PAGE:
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Pro Mod Questions

6566 Views 64 Replies 10 Participants Last post by  woodcote
Get myself a Pro Mod soon but got couple of questions need to ask so can get car built,

1) Is there a limit on the type of material or strength of the motor or traction magnets?

2) What are the tracks voltage and amps limited to for the races?

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Although this discussion took a detour to the Kesgrave thread, here's my 5 cents worth:

If you want a class that is 75% utter frustration and 25% complete exhilaration, come to Pro-Mod.

If you make it to year two (and, looking at the stats, most don't) it might even out to only 50% frustration, but maybe not

The crucial thing is how much you're prepared to learn (and spend) in that first year. Ask whether 2 or 3 half-decent races during the year are sufficient to overcome the frustration of burned armatures, dead cars and last place finishes. One race you might think you've cracked it, then it's disaster again at the next two or three races.

It may be strange for me to say, but the learning process was as enjoyable for me as eventually winning races. And the wins were sweeter because of the hard work, blood, sweat and tears. Not everyone is like that.

Buying a ready-to-race chassis is a tough one. If it's built in the States, it will need significant refining for our big tracks. The best 'customer' runners in Pro-Mod have definitely been Craig (Martech G3) and Jimbo (Jon Cryer G3). I think the problem for both was when something went wrong they weren't confident of what to do to fix it.

Running in Pro requires some knowledge of keeping the car running, an ability to problem-solve and a massive amount of patience. An interest in car building also helps.

It is a long-term project that you need to be up for. Other racers will give you tips and advice, but you'll need to do the work.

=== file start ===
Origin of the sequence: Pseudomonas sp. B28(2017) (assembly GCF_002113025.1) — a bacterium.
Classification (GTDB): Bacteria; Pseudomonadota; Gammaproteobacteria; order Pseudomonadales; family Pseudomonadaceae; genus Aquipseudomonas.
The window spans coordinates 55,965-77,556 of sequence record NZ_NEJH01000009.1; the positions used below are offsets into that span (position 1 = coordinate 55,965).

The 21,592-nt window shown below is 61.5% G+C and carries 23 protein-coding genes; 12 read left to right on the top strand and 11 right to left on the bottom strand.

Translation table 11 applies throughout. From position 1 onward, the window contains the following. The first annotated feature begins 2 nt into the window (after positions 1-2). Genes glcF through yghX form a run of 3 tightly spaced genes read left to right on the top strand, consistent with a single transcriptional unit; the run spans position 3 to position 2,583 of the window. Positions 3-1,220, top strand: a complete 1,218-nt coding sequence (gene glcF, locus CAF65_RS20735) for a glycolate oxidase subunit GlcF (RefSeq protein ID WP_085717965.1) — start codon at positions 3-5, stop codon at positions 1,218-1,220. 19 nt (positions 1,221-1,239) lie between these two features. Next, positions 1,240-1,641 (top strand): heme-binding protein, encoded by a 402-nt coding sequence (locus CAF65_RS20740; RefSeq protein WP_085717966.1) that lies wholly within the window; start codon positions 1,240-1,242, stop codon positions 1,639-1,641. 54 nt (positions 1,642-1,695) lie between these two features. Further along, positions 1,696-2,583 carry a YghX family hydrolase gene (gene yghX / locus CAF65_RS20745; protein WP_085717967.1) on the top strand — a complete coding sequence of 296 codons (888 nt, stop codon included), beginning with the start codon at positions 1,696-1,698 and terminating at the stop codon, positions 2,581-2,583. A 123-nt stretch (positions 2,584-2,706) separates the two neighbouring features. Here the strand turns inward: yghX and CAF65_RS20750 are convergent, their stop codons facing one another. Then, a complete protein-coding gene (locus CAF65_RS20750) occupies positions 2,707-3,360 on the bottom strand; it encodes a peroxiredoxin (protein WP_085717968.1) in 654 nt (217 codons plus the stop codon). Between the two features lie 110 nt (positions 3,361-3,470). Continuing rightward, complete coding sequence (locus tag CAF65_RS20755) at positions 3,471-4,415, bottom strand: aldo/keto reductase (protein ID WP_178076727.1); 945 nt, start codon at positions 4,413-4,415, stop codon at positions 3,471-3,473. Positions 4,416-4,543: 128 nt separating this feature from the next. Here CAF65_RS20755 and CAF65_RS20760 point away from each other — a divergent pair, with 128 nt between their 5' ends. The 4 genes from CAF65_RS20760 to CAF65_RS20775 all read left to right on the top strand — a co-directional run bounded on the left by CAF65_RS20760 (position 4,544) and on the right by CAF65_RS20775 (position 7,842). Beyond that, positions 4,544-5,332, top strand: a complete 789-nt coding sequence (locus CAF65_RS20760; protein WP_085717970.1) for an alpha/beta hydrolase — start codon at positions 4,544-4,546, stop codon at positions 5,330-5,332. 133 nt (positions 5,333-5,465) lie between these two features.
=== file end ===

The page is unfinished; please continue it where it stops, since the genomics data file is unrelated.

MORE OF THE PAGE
When you're ready, start with a Storm Extreme, change the armature and traction magnets, add a lexan shell and take it from there. Initial cost = £45 including shipping. Add £15 for some spares, £25 for tools and another £15 every couple of months to develop the car over the first year.
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I think you might find there is a big difference with the performance of Storm set-up we run and the P3 - both in terms of grip and motor speed. The extra grip means we can run the SP05 arm, which was a little too punchy in the P3. It also means we are carrying a lot more speed through the corners.

Otherwise, the Storms we run have the same motor mags (ceramic grade polymers) as the P3. Another amp or two and stronger poly motor mags and the 'factory' neo tractions might come into play. That's $50+ straight off - so I'm happy with the 1.2 amps

Like Marc and his Slottech, I really enjoyed developing the P3. I did beat some G3s with it on a good day and could beat either Clive or Marc (and both of them once, I think), but only if they had a problem. But the Storm is a different beast and is exhilarating to drive. And - believe it or not - cheaper to build
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The Extreme comes with neos, but they are a little weedy. It's the Harden Creek Storm neos that we've been running.

What you've got is exactly what I ran at NSR - the only difference being the HC neos and a used 3.5 ohm Tyco arm (not the balanced one). It was thrown together the night before.

On red and green I did 51.75 with the basic Storm and 45.8 on blue and yellow with a P3 that was developed as far as it could go. The Storm's fastest lap was 6.39 and the P3s was 7.32. That's what decided me on switching to develop the Storm.

The rest is history

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Just a heads-up that there's an article on my Storm build in the latest issue (#15) of SlotCar MAG.
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